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Anne Arundel 100
St. John's Site: A Living Museum
Written by Kathleen Bender '09, anthropology major
St. Mary's College is dedicated to being a "living legacy" of the ideals held by the first Marylanders. Therefore, it is supremely fitting that students got to excavate archaeological remains - and then help create - the St. John's Museum Site right in the middle of campus. St. John's served as one of the earliest meeting places for the Maryland general assembly.
The College, in conjunction with Historic St. Mary's City, has one of the oldest archaeological field schools in the country; its first excavation, conducted between 1974 and 1976, was St. John's. And today, students and the general public continue to use the museum as an educational tool.
Museums usually go off to gather artifacts from dig sites to use in their exhibits. At St. John's, the entire excavated site is on display, along with many associated artifacts. Text panels and spotlights are used to describe the process of archaeology and how we know what we know. There are panels that provide information about the owners of St. John's and the important events that took place there, and panels that describe the day-to-day life of the wealthy, as well as the servants. Interactive exhibits, such as computer games and 3D wooden puzzles, are an integral part.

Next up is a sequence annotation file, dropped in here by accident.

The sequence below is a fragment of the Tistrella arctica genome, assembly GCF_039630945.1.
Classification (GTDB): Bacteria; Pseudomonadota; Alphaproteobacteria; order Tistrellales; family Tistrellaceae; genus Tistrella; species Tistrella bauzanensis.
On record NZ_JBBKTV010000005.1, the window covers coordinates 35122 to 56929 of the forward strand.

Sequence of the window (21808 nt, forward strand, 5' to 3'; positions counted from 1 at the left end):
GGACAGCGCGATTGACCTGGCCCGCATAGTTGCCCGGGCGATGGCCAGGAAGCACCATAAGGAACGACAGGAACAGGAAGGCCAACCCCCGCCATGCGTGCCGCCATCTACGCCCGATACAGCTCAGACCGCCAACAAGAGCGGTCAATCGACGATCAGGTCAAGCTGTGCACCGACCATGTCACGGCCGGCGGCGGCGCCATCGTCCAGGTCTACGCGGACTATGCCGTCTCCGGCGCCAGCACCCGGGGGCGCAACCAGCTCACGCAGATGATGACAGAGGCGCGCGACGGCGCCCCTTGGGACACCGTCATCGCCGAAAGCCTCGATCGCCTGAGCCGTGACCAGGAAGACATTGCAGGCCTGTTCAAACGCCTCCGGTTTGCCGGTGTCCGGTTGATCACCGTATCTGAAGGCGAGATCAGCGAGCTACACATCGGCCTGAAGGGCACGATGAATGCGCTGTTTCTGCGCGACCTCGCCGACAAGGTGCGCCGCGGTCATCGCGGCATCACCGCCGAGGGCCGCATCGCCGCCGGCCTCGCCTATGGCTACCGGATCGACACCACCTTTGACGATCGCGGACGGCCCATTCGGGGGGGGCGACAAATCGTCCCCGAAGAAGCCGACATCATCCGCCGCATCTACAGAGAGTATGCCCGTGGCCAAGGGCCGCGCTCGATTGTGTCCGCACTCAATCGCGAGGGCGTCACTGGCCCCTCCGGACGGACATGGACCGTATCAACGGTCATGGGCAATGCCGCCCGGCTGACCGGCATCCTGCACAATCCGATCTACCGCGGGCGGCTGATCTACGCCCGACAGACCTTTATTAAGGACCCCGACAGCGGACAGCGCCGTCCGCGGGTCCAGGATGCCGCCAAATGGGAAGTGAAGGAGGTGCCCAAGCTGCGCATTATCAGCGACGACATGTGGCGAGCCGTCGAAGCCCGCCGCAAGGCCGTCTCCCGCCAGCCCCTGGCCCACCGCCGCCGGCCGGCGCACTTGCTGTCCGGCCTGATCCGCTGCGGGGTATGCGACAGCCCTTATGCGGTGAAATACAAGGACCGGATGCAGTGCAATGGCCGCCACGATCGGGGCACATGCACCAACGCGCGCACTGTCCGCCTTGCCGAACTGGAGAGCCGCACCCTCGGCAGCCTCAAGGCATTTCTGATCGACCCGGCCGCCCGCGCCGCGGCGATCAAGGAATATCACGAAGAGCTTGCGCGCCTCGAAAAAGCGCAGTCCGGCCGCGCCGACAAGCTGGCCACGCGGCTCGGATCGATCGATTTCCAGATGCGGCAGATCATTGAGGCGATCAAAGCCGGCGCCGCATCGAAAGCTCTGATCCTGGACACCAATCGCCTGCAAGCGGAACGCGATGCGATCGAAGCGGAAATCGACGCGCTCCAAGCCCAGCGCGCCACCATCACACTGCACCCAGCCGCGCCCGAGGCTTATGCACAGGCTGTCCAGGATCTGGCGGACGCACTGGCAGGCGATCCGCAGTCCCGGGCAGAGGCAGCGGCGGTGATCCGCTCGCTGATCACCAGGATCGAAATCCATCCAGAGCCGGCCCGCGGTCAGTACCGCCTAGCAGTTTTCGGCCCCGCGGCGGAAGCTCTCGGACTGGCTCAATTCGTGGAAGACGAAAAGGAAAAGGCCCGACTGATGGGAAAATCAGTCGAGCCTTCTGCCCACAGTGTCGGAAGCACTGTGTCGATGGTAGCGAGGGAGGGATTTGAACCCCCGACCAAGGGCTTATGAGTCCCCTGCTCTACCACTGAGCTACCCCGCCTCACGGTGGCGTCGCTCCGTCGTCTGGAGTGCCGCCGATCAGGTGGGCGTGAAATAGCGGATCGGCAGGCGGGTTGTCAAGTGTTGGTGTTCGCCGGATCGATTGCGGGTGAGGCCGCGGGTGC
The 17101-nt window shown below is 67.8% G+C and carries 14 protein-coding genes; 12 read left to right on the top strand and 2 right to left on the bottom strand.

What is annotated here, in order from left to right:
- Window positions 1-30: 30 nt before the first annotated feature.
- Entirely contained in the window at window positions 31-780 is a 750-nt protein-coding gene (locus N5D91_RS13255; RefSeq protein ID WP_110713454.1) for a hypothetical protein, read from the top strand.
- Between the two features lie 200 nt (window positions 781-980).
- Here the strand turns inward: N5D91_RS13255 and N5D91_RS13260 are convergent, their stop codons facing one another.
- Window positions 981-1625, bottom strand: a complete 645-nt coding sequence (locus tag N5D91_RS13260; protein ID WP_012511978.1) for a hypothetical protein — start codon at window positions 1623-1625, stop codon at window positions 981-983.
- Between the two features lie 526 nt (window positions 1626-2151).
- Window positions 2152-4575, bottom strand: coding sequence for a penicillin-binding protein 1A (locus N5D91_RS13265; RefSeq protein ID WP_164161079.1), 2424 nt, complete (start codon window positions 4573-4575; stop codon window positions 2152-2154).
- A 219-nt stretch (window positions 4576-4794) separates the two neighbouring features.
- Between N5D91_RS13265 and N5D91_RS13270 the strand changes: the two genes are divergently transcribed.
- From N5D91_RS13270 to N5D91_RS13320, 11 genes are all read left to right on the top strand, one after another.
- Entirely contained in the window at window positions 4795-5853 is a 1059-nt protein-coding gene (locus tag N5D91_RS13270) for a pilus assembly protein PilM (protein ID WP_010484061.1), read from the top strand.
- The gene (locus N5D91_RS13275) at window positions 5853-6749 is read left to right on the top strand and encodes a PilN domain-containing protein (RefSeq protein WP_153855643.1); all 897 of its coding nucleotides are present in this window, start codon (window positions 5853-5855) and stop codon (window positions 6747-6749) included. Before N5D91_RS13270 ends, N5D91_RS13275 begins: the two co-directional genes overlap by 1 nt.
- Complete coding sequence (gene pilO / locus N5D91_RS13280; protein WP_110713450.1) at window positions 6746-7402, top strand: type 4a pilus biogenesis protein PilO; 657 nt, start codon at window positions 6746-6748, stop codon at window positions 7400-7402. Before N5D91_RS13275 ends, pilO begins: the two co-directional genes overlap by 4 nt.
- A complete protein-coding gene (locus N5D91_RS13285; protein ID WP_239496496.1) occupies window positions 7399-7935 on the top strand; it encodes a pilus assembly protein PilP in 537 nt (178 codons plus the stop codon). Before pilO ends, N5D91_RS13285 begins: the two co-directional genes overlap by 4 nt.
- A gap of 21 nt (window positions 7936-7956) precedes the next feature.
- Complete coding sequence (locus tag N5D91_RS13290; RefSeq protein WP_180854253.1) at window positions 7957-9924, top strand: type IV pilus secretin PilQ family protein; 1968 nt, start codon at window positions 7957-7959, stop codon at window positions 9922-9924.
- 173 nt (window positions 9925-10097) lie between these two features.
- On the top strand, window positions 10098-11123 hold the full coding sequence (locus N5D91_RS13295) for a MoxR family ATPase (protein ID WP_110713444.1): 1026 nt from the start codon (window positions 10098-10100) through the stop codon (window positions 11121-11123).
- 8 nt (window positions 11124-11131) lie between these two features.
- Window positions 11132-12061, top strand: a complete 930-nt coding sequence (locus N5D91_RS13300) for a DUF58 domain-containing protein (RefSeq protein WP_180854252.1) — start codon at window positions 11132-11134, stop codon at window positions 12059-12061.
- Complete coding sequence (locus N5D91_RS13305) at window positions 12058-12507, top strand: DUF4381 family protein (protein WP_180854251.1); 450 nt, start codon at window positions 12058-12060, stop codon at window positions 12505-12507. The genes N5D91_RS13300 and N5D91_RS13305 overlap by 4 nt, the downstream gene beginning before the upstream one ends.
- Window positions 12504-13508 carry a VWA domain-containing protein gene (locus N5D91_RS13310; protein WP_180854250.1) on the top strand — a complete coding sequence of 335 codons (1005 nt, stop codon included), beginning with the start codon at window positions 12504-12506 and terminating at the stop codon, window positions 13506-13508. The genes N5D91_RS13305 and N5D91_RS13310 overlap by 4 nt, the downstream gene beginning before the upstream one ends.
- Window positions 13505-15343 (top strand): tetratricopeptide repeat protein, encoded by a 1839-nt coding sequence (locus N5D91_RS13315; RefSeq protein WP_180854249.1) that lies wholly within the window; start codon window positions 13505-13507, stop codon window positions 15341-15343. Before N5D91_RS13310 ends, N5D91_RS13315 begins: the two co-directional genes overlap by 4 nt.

College students from anthropology, history and museum studies classes use the museum as a resource.
For example, as part of my St. Mary's Project, I created a questionnaire to analyze visitor use. Preliminary results from the survey administered between December 2008 and April 2009 show an overwhelmingly positive response. Senior Bonnie McCubbin agreed the interactive components were helpful and she enjoyed the overall ambiance of the museum. "I really felt like I was in a different world when I walked out of there."
St. John's, near the Admissions building, is the first climate-controlled exhibit at Historic St. Mary's City and is open to the public year-round. See www.stmaryscity.org for details.